If undisturbed, the fawn usually lies still until its mom returns. Fawns may sometimes wander a bit from their hiding spot, but usually return to it soon. Maggie Rogers, at Central Coffee Roasters, spotted a fawn a few years ago that had been visiting the naturalized garden behind her shop. When I stopped by for coffee, Maggie took me out to see the fawn, and I got a few shots with my phone from about 10 feet away while the fawn nosed around in the garden. Maggie and I were quiet and moved slowly, and the fawn seemed totally undisturbed by us. After I took a few shots, we slowly walked away.
Larry Sherertz, former Rappahannock County sheriff and avid wildlife photographer, has taken photos of fawns and points out that, although they will generally lie still even when approached, fawns can panic if a perceived threat gets too close. In a recent email exchange, Larry said that a few years ago he found a fawn in hiding and quietly approached it, worrying that he might get too close. Fortunately, the fawn remained where it was while he photographed it and then slipped away.
White-tailed moms typically have only one fawn but may have up to three in subsequent years. Last year, Larry scored a photo of triplets together not far from his home.
“Never approach them closer than four to five feet,” Larry warns, “and whatever you do, don’t try to pet them. You don’t want to spook them and push them into a frantic run that could injure their fragile developing bodies.” Even if not injured from falling or from crashing into something, a chased fawn can develop capture myopathy, a fatal condition that develops from severe muscle and kidney damage. And in touching a fawn, humans may leave scent that attracts predators.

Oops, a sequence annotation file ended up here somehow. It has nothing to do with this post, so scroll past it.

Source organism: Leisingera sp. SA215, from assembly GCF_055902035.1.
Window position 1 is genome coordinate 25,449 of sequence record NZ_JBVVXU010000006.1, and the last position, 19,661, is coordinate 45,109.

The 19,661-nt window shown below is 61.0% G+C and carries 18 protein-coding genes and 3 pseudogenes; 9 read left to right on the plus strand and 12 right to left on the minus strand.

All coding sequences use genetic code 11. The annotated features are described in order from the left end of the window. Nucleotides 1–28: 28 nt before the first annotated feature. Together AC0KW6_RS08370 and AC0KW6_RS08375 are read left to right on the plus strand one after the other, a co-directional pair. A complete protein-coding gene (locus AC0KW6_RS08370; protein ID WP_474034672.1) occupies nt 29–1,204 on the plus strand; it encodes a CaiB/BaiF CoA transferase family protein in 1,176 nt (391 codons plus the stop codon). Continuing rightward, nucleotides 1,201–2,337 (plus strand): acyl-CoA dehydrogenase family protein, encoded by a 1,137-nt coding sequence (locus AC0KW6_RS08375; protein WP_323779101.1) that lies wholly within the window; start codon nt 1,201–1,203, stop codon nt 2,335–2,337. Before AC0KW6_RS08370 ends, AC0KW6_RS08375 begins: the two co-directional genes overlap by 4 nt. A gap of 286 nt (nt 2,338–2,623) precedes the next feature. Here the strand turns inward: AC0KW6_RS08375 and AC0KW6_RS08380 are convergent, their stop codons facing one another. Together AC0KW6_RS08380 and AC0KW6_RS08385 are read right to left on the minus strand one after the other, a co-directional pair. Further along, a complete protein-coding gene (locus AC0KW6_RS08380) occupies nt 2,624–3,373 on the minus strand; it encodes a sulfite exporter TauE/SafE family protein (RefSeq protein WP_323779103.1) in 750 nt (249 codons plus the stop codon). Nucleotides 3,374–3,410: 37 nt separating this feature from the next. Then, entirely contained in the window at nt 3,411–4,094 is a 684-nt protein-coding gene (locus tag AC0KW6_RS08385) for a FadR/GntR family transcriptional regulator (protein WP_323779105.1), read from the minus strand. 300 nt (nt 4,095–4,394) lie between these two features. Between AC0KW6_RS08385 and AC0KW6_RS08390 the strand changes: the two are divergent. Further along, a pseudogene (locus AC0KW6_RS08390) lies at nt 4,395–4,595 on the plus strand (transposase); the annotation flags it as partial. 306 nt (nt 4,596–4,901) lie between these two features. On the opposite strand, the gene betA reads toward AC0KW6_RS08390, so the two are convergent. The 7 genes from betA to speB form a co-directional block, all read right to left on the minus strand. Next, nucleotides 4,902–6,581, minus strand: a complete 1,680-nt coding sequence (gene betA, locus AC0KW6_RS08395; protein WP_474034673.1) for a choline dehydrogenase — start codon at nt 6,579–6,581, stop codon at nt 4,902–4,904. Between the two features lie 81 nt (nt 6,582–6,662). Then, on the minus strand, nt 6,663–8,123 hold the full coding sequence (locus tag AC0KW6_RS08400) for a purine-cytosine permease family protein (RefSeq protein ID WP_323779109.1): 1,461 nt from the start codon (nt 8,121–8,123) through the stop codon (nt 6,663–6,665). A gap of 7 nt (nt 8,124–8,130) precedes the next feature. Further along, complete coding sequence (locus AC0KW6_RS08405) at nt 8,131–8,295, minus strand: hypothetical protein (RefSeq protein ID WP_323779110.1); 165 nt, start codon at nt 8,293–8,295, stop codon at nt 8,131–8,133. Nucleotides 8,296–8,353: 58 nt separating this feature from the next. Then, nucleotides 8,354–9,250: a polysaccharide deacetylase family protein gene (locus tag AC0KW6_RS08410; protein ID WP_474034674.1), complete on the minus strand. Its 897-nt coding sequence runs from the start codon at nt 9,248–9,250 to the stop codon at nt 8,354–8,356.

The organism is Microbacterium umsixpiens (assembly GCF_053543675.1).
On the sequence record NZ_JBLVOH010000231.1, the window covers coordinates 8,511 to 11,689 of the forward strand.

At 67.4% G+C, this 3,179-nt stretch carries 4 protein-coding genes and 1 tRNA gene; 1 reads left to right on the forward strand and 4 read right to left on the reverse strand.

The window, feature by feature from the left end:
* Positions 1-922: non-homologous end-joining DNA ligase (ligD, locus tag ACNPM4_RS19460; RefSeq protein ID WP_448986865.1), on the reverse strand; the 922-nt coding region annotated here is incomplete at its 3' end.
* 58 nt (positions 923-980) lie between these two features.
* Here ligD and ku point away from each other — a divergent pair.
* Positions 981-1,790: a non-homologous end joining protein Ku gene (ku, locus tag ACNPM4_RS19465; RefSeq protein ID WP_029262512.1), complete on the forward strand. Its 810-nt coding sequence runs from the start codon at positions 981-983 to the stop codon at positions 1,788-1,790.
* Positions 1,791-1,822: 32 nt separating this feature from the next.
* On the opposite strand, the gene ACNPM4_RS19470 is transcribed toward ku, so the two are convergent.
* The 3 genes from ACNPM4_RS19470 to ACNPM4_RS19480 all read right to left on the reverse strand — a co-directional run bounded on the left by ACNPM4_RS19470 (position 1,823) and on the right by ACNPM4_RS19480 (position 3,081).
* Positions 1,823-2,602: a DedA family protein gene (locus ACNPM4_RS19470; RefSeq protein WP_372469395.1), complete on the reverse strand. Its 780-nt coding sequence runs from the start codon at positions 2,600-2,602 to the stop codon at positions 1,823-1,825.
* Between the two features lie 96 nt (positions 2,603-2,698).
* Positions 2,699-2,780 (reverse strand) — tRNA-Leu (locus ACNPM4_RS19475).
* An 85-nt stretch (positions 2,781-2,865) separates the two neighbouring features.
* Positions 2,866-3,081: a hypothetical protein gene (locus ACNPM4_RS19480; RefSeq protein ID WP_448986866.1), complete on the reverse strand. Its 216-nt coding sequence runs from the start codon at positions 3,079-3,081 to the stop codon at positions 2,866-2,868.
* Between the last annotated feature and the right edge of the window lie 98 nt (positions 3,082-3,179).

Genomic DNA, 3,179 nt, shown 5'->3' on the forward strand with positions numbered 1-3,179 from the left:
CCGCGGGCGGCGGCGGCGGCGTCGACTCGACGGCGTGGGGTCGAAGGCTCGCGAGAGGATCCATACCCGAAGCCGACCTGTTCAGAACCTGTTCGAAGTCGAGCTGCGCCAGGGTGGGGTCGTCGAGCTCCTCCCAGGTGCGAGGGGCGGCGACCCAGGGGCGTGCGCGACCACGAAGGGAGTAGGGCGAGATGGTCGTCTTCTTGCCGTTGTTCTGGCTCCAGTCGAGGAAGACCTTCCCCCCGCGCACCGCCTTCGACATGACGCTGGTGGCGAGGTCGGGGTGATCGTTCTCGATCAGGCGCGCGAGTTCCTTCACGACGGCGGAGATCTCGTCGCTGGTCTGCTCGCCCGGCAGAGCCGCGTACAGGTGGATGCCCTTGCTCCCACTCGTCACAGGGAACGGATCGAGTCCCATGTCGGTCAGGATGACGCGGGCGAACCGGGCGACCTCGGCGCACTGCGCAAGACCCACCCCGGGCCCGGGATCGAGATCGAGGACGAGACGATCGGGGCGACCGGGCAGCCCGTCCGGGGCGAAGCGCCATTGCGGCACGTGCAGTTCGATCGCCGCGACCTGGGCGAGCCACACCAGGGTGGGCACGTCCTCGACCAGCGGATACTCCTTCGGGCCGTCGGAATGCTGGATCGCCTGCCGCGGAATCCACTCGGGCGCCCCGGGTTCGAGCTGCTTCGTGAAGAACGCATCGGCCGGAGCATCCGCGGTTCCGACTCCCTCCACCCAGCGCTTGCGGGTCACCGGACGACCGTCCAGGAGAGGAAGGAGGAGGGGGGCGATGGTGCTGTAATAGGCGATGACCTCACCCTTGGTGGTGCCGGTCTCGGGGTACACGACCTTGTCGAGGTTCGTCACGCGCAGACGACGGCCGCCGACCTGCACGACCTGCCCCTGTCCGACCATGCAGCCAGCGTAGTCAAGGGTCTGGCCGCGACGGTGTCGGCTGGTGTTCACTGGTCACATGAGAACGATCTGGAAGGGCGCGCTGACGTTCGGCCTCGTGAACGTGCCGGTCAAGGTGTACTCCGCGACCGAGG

If a fawn is obviously injured and does need help, VDGIF advises contacting a local licensed wildlife rehabilitator. For a list of rehabilitators or more information, call the department’s wildlife conflict helpline at 1-855-571-9003, Monday through Friday, 8-4:30. Fawns that have been “rescued” when they shouldn’t have been can often be released at the same location because moms tend to remain in the area for at least a day looking for their missing young. But such situations cause stress to the parent and the fawn.